Are you a napper? If so, you’re in good company. Some famous historical figures, including John F. Kennedy, Winston Churchill, Napoleon, John D. Rockefeller, and Thomas Edison were nappers, according to the Huffington Post. There has also been reports that Albert Einstein, Ronald Reagan, George W. Bush were known to catch some short shut eye.
So, if you have an extra 10 minutes to spare, you might want to spend it taking a nap. A study conducted by researchers at Flinders University in Australia analyzed the benefits of taking a nap, including the ideal length of a nap for the most betterment. The findings, which are published in the research journal Sleep, revealed that a 10-minute nap rendered the most benefit in terms of cognitive performance and reduced sleepiness.
Benefits of Naps
Naps can enhance everyday functioning and revive alertness, and even boost your brain’s ability to learn. Naps also have the potential to reduce errors and accidents. Naps can not only make you feel more alert shortly after the siesta, but can also extend your alertness for several hours later in the day. For those who have been diagnosed with narcolepsy, sleep specialists, including those at The Stanford Center for Sleep Sciences and Medicine, have prescribed scheduled napping, possibly even taking three or more scheduled naps per day, reports the New York Times. In terms of mood, naps can be a pleasant break, and a quick and easy way to get in some rejuvenation and relaxation into an otherwise busy, stress-filled day.
Negative Effects of Naps
Despite the benefits of taking an afternoon cat nap, there are some potential drawbacks to naps that you should be aware of. For one, when a nap lasts longer than 15 to 20 minutes, some people develop what is called sleep inertia. Sleep inertia makes a person feel groggy and disorientated, as if they had just awakened from a deep sleep. While the effects of sleep inertia typically last only several minutes to thirty minutes, it can be detrimental for those individuals who must function coherently immediately upon waking. Second, taking a nap too late in the day or for too long of a time period may adversely impact both the quality and length of nighttime sleep. If you are the type of person who has trouble sleeping at night, taking a cat nap during the daytime may only exasperate your sleep problems.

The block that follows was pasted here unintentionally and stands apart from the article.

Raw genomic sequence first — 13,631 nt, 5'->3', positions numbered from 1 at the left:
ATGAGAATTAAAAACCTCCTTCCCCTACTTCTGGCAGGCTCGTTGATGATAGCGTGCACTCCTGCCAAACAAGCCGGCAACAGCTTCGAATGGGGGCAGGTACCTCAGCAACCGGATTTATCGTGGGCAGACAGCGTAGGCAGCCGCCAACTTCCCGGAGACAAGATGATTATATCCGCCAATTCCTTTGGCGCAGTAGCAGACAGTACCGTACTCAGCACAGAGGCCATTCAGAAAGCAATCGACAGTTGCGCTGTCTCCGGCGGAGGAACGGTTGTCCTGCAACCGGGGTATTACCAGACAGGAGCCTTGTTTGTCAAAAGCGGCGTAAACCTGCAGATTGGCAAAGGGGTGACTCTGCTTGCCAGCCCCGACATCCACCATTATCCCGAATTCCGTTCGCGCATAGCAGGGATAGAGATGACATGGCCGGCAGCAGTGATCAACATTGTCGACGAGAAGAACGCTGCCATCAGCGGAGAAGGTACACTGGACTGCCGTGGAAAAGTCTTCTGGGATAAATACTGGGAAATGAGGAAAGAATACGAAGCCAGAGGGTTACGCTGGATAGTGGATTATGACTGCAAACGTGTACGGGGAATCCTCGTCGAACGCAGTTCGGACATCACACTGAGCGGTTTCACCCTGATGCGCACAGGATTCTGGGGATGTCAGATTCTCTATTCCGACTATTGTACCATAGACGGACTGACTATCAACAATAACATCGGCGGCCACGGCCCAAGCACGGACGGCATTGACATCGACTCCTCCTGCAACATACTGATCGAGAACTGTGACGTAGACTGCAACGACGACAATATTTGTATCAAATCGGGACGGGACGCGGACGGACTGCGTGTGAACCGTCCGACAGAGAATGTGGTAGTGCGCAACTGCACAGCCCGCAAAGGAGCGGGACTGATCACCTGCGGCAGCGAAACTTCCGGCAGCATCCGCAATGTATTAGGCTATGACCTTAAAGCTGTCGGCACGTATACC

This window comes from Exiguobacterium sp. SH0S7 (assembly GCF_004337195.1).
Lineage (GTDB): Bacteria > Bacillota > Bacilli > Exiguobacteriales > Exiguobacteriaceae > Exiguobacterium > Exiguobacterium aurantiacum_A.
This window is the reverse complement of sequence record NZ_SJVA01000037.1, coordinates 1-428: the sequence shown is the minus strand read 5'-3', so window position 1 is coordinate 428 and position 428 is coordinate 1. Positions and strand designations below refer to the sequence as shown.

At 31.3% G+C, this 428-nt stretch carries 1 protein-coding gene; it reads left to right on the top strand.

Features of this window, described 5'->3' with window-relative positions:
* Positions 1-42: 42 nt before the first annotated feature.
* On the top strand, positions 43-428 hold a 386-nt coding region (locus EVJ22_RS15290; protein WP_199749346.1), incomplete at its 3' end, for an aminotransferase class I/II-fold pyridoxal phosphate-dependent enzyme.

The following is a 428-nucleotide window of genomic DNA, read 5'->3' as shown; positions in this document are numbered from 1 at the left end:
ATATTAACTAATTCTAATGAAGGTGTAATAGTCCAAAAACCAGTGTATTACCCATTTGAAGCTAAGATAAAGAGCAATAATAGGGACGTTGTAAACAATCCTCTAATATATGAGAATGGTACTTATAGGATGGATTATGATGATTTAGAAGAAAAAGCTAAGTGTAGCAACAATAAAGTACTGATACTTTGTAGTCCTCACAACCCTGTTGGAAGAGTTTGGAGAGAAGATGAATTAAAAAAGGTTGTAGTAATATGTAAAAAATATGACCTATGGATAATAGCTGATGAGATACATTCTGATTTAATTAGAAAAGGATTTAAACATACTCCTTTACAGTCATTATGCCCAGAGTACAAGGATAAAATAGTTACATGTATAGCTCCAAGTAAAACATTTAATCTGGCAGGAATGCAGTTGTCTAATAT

To get the most out of “nap time”, consider these simple napping tips:
- Keep your naps short. Aim for naps that are no longer than a half an hour. Ideally, keep your naps around 10-15 minutes. However, you can play around with different nap lengths to see the amount of time that makes you feel the most rejuvenated and alert, without feeling groggy after your nap.
- Take afternoon naps. Midafternoon is preferable for naps because this is the time that many people experience that post-lunch sleepiness.That’s one of the reasons why many cultures practice the afternoon siesta.
- Nap in a quiet environment. If at all possible, choose a dark, quiet place for an afternoon nap. If you can lie down in your own bed on your own comfortable mattress, that’s ideal.
- Allow some wake up time. Before fully engaging back into your everyday activities, allow yourself enough time to “wake up” and feel alert again after your nap.
While napping isn’t the best or readily-available option for everyone, for others a quick nap can do wonders to increase mental alertness and physical stamina.
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